The intended Tri-Faith campus is on the grounds of the former Highland Country Club, which Jews formed decades ago when denied admittance to goy clubs. The campus plan is part of the Sterling Ridge mixed-use development in southwest Omaha that’s presently undergoing site preparation work. Plans call for three worship centers — one for each participating faith group — and a shared interfaith education center Kirk refers to as “the meeting place.”

Support for the project, which launched in 2006, has come together quickly from large though as yet undisclosed donors.

“Basically the donations have been made because it’s good for the city,” said Kirk. “They see this vision that this makes Omaha a better place to live for everybody.”

Tri-Faith was conceived in response to a seemingly mundane dilemma.

“The genesis is parking lots. This is a project about parking lots — very seriously,” Kirk said.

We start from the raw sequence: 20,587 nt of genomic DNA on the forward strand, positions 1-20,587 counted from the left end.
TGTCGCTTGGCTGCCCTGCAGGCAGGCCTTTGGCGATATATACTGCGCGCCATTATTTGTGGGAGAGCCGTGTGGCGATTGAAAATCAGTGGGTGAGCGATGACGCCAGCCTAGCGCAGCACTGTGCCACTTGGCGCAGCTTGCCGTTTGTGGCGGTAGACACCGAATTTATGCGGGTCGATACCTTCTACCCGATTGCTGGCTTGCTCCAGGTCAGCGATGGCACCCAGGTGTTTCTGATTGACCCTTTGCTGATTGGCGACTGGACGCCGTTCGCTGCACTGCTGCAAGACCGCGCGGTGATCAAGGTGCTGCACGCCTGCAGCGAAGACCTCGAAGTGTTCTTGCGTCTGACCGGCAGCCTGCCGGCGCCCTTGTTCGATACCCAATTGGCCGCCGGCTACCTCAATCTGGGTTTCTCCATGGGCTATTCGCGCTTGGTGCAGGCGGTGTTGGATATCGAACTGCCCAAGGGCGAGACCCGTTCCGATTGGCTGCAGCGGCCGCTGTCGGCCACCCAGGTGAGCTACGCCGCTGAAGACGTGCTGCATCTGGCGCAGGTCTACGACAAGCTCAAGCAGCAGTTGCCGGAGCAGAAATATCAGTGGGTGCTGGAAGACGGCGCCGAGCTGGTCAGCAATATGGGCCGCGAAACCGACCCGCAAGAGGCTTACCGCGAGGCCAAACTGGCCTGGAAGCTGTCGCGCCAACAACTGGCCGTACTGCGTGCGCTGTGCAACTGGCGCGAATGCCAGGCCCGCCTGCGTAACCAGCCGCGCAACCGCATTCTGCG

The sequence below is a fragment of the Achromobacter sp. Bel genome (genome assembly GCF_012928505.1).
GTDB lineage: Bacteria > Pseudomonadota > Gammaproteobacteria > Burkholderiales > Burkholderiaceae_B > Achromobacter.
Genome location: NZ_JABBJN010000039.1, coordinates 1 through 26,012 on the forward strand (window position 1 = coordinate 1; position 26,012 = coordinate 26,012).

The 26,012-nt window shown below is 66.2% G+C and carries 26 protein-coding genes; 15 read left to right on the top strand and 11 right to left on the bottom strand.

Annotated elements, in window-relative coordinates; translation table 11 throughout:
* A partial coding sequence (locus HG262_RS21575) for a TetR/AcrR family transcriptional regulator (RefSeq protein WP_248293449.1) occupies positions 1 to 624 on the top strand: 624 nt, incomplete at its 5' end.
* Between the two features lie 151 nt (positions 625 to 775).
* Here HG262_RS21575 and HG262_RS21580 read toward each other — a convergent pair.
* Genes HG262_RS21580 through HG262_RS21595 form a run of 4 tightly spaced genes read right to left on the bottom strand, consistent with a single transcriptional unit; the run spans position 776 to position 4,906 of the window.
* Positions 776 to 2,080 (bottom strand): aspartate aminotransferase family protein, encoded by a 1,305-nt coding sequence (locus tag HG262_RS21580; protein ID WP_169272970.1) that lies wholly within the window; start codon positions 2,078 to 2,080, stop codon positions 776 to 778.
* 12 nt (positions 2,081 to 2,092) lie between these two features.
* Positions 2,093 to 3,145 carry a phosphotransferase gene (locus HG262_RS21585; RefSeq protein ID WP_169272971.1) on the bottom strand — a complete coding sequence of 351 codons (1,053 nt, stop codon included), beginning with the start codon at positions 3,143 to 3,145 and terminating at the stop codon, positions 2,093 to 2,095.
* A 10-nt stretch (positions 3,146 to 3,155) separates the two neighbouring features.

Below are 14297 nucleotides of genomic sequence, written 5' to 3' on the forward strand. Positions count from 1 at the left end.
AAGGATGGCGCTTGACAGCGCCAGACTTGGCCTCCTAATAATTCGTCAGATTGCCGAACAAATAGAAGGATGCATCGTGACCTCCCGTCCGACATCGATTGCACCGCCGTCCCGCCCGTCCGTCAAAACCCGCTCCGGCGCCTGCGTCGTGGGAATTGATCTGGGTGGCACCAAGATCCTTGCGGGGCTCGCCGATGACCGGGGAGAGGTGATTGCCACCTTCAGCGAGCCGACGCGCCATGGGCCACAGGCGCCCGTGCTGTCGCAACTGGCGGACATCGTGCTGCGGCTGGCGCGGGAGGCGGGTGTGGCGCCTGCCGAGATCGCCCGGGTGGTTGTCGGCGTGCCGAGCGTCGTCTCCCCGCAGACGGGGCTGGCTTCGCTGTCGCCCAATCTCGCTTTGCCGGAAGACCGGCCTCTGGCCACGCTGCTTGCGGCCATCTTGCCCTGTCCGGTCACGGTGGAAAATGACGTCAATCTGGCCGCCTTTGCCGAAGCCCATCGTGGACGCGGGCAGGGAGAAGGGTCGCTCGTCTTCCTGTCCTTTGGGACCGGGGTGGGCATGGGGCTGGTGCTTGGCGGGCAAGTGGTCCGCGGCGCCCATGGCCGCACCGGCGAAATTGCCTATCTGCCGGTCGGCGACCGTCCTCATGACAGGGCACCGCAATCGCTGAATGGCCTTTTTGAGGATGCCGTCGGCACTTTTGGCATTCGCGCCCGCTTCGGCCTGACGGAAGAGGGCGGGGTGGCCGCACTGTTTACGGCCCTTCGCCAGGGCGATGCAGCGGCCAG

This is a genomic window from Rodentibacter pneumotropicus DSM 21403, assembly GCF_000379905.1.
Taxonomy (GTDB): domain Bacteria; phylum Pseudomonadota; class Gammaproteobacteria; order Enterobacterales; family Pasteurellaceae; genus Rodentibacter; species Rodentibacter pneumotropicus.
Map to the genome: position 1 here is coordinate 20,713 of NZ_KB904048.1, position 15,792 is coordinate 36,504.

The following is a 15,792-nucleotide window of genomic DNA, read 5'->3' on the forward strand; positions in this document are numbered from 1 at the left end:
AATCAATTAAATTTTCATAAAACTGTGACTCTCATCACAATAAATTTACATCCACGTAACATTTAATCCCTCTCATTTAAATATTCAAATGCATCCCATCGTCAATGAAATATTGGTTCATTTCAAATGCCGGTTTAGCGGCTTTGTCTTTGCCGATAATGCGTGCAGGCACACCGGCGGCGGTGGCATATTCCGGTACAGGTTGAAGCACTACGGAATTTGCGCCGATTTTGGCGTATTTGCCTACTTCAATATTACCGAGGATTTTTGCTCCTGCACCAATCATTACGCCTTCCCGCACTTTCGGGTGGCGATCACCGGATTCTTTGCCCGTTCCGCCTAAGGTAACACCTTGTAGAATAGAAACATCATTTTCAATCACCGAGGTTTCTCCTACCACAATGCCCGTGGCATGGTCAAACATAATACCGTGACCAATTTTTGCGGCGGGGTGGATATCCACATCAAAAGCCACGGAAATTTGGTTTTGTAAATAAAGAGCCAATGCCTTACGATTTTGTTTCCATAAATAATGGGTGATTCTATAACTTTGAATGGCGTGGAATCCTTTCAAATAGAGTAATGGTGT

Temple Israel synagogue has long been in need of a new site, having outgrown its current building and plot just east of 72nd and Cass. With its congregation largely residing now in suburbia, a move west only made sense. When synagogue leaders began contemplating what they’d like in a new site, said Kirk, they were “very intentional about finding good neighbors” like the ones they have today in the Omaha Community Playhouse and First United Methodist Church.

She said when Temple heard that the Institute was planning to build a new mosque in west Omaha synagogue member Bob Freeman, Rabbi Aryeh Azriel and others contacted AISC president and co-founder Dr. Syed Mohiuddin,  “to discuss looking for land together to share parking lots.”

 

 

 

 

Consistent with hospitality being “such a central concept to all the Abrahamic faith traditions,” she said, representatives from each group came bearing mounds of food for the meeting. That first confab led to more. She said, “When they eventually began talking matters of faith rather than concrete it occurred to them they had two of the three major Abrahamic traditions represented.” As a potential Christian partner the parties approached the Catholic archdiocese of Omaha, whose then-archbishop, Rev. Elden Curtiss, declined. They next made overtures to the Episcopal Diocese of Nebraska, whose then-leader, Rev. Joe Burnett, accepted.